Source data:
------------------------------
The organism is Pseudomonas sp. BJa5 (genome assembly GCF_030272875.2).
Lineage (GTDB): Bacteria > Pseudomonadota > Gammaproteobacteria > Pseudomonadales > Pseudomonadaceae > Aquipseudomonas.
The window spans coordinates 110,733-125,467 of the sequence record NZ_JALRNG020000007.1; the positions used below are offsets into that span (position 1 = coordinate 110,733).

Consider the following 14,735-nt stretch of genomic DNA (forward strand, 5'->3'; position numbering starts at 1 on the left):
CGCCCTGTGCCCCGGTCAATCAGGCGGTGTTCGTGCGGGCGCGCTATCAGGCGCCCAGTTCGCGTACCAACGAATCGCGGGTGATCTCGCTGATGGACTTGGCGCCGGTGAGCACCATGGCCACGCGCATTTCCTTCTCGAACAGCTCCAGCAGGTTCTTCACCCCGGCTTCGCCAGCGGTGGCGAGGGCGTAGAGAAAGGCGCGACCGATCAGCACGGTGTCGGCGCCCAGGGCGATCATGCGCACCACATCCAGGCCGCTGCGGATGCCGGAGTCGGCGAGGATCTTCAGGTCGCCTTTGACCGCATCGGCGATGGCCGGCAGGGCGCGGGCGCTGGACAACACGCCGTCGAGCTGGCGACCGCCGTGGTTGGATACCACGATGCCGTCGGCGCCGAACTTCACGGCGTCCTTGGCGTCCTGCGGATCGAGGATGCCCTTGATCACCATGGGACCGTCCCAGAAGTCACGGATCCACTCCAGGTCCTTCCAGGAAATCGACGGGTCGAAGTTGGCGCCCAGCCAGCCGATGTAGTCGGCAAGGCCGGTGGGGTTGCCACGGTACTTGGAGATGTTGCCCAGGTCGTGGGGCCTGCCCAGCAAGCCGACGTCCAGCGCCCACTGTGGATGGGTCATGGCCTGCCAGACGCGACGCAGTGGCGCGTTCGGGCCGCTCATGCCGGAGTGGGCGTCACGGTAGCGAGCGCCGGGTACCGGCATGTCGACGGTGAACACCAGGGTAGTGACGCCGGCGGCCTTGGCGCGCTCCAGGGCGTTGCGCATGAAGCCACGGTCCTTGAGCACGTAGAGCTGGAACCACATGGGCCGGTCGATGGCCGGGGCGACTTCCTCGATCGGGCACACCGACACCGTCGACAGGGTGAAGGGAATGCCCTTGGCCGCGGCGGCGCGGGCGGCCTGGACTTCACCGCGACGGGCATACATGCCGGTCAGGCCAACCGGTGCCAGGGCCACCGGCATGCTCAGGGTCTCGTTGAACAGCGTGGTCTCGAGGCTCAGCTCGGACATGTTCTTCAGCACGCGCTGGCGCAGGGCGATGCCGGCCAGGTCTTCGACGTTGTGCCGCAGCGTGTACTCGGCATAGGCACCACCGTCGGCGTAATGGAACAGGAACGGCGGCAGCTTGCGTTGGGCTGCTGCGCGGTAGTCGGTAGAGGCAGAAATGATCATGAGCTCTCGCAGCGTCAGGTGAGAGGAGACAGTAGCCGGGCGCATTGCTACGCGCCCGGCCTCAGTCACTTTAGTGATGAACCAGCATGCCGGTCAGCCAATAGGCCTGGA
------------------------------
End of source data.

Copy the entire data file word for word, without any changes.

The organism is Pseudomonas sp. BJa5 (genome assembly GCF_030272875.2).
Lineage (GTDB): Bacteria > Pseudomonadota > Gammaproteobacteria > Pseudomonadales > Pseudomonadaceae > Aquipseudomonas.
The window spans coordinates 110,733-125,467 of the sequence record NZ_JALRNG020000007.1; the positions used below are offsets into that span (position 1 = coordinate 110,733).

Consider the following 14,735-nt stretch of genomic DNA (forward strand, 5'->3'; position numbering starts at 1 on the left):
CGCCCTGTGCCCCGGTCAATCAGGCGGTGTTCGTGCGGGCGCGCTATCAGGCGCCCAGTTCGCGTACCAACGAATCGCGGGTGATCTCGCTGATGGACTTGGCGCCGGTGAGCACCATGGCCACGCGCATTTCCTTCTCGAACAGCTCCAGCAGGTTCTTCACCCCGGCTTCGCCAGCGGTGGCGAGGGCGTAGAGAAAGGCGCGACCGATCAGCACGGTGTCGGCGCCCAGGGCGATCATGCGCACCACATCCAGGCCGCTGCGGATGCCGGAGTCGGCGAGGATCTTCAGGTCGCCTTTGACCGCATCGGCGATGGCCGGCAGGGCGCGGGCGCTGGACAACACGCCGTCGAGCTGGCGACCGCCGTGGTTGGATACCACGATGCCGTCGGCGCCGAACTTCACGGCGTCCTTGGCGTCCTGCGGATCGAGGATGCCCTTGATCACCATGGGACCGTCCCAGAAGTCACGGATCCACTCCAGGTCCTTCCAGGAAATCGACGGGTCGAAGTTGGCGCCCAGCCAGCCGATGTAGTCGGCAAGGCCGGTGGGGTTGCCACGGTACTTGGAGATGTTGCCCAGGTCGTGGGGCCTGCCCAGCAAGCCGACGTCCAGCGCCCACTGTGGATGGGTCATGGCCTGCCAGACGCGACGCAGTGGCGCGTTCGGGCCGCTCATGCCGGAGTGGGCGTCACGGTAGCGAGCGCCGGGTACCGGCATGTCGACGGTGAACACCAGGGTAGTGACGCCGGCGGCCTTGGCGCGCTCCAGGGCGTTGCGCATGAAGCCACGGTCCTTGAGCACGTAGAGCTGGAACCACATGGGCCGGTCGATGGCCGGGGCGACTTCCTCGATCGGGCACACCGACACCGTCGACAGGGTGAAGGGAATGCCCTTGGCCGCGGCGGCGCGGGCGGCCTGGACTTCACCGCGACGGGCATACATGCCGGTCAGGCCAACCGGTGCCAGGGCCACCGGCATGCTCAGGGTCTCGTTGAACAGCGTGGTCTCGAGGCTCAGCTCGGACATGTTCTTCAGCACGCGCTGGCGCAGGGCGATGCCGGCCAGGTCTTCGACGTTGTGCCGCAGCGTGTACTCGGCATAGGCACCACCGTCGGCGTAATGGAACAGGAACGGCGGCAGCTTGCGTTGGGCTGCTGCGCGGTAGTCGGTAGAGGCAGAAATGATCATGAGCTCTCGCAGCGTCAGGTGAGAGGAGACAGTAGCCGGGCGCATTGCTACGCGCCCGGCCTCAGTCACTTTAGTGATGAACCAGCATGCCGGTCAGCCAATAGGCCTGGA